Upon reading the article on the front page of the Argus-Press, dated May 22, 2018, I feel it is important to further inform the citizens of Owosso about the quality of the water in the Owosso water system. There has been much discussion on social media about the lead content in the city of Owosso water, while there is zero lead content in the water in the city of Corunna. I find it almost impossible to believe the difference in the water in the two municipalities in as much as the water comes from the same wells and is processed at the same water plant, by the same employees that resulted in the city of Owosso being honored for their water results.
Might I take this opportunity to attempt clarifying the process of water reaching each home or business. First, the water is pumped from the wells, fed by huge water mains to the Owosso city water plant on Allendale Street. Once it reaches the plant, it goes through a definitive process to remove unwanted chemicals that result in the water meeting the requirements of the federal government. It is then distributed to the residents and businesses in the cities of Owosso and Corunna, and Owosso and Caledonia townships. So how does lead content show up in some homes?
The properties that have shown any lead content when tested, in most cases, are in older homes that most likely have service lines that run from the water main to the home or businesses that are either galvanized or lead pipes. This type of service line can and may result in these properties showing an abnormal lead content. Whose responsibility is it to take action to eliminate the lead content in properties? It is the responsibility of the property owner to replace the galvanized and lead pipes between the city water main and the structure. This can be very expensive and many property owners are restricted in the amount of money they have available to accomplish this replacement.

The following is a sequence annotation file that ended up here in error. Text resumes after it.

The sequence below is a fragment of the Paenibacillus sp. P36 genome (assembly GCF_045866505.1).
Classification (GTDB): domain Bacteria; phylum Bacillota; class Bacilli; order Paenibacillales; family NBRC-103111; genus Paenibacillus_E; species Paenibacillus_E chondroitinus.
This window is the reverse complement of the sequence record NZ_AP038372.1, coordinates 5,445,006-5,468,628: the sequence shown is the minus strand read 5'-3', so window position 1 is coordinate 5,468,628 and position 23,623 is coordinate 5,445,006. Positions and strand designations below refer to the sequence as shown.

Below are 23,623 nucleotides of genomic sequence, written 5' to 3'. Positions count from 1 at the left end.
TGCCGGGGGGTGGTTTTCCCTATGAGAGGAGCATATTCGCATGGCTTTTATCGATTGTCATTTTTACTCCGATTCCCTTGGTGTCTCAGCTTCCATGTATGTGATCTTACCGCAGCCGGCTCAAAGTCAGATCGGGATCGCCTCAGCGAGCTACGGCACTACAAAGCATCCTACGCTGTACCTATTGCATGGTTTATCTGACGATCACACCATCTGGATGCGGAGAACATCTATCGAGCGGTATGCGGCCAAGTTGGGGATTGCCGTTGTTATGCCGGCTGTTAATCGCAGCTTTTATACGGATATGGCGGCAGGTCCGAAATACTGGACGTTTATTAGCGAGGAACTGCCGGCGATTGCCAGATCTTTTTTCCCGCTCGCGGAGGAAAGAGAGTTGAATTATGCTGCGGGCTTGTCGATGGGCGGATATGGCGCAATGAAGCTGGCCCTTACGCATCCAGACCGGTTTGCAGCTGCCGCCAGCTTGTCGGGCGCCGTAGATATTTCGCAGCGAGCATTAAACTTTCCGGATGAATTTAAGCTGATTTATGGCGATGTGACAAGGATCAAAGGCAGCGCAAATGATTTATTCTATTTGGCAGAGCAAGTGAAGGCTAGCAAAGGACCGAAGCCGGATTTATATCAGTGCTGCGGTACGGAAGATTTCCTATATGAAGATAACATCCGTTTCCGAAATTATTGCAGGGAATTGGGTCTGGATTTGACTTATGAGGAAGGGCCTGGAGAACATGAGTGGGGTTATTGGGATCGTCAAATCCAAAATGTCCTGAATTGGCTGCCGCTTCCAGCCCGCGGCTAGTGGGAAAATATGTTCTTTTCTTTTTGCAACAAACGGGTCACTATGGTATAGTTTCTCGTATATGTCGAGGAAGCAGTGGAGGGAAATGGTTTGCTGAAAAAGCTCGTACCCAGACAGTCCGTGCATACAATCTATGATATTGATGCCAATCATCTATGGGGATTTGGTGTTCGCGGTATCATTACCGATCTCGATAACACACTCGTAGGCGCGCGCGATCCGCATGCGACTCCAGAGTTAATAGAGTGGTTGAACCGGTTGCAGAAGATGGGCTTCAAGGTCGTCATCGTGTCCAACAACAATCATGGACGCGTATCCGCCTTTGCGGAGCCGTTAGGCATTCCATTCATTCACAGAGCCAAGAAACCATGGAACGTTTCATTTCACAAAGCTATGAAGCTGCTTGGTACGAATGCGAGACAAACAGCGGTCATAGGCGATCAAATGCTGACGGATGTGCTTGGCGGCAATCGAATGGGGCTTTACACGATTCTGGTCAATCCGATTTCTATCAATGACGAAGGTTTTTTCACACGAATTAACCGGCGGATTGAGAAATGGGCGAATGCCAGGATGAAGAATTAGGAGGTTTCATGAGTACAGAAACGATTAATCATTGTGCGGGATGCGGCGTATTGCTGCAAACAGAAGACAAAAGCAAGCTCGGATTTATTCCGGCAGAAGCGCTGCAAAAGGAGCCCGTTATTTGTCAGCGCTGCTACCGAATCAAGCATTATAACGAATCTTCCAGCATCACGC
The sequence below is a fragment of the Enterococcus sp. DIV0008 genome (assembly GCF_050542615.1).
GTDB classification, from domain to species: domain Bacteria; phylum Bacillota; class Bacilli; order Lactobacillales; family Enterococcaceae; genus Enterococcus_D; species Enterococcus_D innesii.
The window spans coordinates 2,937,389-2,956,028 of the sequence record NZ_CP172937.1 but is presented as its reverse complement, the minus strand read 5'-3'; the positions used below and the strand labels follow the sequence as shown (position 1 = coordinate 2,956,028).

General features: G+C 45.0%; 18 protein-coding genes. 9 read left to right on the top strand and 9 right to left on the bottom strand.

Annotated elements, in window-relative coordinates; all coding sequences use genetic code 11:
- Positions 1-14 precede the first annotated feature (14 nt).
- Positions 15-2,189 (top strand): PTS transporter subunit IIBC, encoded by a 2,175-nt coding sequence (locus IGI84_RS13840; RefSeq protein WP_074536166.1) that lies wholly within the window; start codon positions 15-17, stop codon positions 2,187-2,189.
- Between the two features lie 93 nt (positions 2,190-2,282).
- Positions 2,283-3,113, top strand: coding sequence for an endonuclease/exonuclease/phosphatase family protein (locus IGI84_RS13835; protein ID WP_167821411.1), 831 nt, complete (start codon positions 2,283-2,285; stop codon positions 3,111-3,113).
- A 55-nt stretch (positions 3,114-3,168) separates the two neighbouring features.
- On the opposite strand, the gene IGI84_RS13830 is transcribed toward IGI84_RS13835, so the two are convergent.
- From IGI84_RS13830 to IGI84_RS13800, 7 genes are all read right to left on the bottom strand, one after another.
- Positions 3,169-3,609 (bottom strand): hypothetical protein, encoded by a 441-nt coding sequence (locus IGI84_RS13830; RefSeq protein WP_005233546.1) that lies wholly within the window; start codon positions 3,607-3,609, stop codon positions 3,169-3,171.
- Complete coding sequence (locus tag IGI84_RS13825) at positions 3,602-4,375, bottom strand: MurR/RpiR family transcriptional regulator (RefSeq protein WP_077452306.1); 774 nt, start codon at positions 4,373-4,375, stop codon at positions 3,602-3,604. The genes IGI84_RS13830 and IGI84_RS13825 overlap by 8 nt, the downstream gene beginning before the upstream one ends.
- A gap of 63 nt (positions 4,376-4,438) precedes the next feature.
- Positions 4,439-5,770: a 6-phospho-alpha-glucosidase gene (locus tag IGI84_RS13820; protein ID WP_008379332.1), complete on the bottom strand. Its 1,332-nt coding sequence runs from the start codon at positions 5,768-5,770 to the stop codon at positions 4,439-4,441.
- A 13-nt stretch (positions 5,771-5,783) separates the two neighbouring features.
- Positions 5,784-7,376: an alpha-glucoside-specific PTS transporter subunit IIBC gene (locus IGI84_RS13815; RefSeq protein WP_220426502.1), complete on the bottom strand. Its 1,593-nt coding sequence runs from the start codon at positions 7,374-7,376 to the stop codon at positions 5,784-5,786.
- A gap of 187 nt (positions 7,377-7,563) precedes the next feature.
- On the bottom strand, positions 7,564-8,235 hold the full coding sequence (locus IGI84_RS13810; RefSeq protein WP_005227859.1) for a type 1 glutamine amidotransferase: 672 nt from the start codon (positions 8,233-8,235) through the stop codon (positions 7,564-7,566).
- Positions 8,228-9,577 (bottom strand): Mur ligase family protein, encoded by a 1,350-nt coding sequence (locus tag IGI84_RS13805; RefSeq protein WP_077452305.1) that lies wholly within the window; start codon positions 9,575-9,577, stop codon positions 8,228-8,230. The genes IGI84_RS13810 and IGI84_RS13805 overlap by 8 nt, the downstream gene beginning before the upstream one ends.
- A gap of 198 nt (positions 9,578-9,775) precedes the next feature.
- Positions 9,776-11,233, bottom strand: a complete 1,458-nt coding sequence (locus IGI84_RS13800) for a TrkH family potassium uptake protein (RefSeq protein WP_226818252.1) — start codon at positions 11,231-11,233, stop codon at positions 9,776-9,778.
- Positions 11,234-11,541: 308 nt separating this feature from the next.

We on the city council recognize this problem, and the city has applied for a grant to assist in helping property owners in this replacement. Originally it was thought the city of Owosso would receive a grant of $1 million for this purpose. Unfortunately, many communities applied for the available grant funding and the city of Owosso has been notified we will receive considerably less than the amount applied for. At the present time, the city is developing a plan that will be of the best benefit to our citizens. A study is underway seeking to help those most in need, and hopefully this project of replacing the service line can begin in the near future. It is my desire to consider the financial ability of the property owners, the ability to stretch the available funding in a manner as to help the most people and hopefully more money will become available to replace more service lines.
What can a property owner who has a lead content in their water do to help alleviate the problem until the water service line is replaced? First, when drawing water from the faucet, let the water run for approximately 30 seconds, which allows any water standing in the service line and indoor piping to be flushed from the water. Most people are unaware of the fact that many faucets and fixtures contain lead in the material with which they are made. Replacing these fixtures with modern day fixtures is a great step to take to help eliminate a lead content problem.
Hopefully, I have been able to clear up some of the incorrect statements that have been made by misinformed individuals. I was elected to represent the citizens of the city of Owosso. I sincerely hope I have been of assistance to some of the citizens.
Owosso City Council member